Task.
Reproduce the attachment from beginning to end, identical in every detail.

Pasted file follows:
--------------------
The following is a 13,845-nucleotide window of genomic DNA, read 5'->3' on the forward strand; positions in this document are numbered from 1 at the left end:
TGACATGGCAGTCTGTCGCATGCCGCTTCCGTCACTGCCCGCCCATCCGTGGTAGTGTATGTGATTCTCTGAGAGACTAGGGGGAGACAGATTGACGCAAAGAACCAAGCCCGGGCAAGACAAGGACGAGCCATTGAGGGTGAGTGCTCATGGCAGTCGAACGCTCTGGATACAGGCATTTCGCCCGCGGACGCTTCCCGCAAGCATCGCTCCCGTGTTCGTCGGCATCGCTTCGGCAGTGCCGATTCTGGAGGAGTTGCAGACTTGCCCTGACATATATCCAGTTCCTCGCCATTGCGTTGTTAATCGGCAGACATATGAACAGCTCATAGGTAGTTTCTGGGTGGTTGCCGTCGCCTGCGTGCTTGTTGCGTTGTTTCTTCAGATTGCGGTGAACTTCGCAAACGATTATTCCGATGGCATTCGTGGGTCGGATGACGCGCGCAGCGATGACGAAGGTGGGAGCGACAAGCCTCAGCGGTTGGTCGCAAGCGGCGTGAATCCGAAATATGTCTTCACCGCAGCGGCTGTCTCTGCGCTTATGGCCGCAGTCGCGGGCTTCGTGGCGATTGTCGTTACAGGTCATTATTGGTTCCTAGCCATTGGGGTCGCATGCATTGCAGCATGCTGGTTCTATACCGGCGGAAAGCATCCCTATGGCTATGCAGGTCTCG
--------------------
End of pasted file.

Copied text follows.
The following is a 13,845-nucleotide window of genomic DNA, read 5'->3' on the forward strand; positions in this document are numbered from 1 at the left end:
TGACATGGCAGTCTGTCGCATGCCGCTTCCGTCACTGCCCGCCCATCCGTGGTAGTGTATGTGATTCTCTGAGAGACTAGGGGGAGACAGATTGACGCAAAGAACCAAGCCCGGGCAAGACAAGGACGAGCCATTGAGGGTGAGTGCTCATGGCAGTCGAACGCTCTGGATACAGGCATTTCGCCCGCGGACGCTTCCCGCAAGCATCGCTCCCGTGTTCGTCGGCATCGCTTCGGCAGTGCCGATTCTGGAGGAGTTGCAGACTTGCCCTGACATATATCCAGTTCCTCGCCATTGCGTTGTTAATCGGCAGACATATGAACAGCTCATAGGTAGTTTCTGGGTGGTTGCCGTCGCCTGCGTGCTTGTTGCGTTGTTTCTTCAGATTGCGGTGAACTTCGCAAACGATTATTCCGATGGCATTCGTGGGTCGGATGACGCGCGCAGCGATGACGAAGGTGGGAGCGACAAGCCTCAGCGGTTGGTCGCAAGCGGCGTGAATCCGAAATATGTCTTCACCGCAGCGGCTGTCTCTGCGCTTATGGCCGCAGTCGCGGGCTTCGTGGCGATTGTCGTTACAGGTCATTATTGGTTCCTAGCCATTGGGGTCGCATGCATTGCAGCATGCTGGTTCTATACCGGCGGAAAGCATCCCTATGGCTATGCAGGTCTCG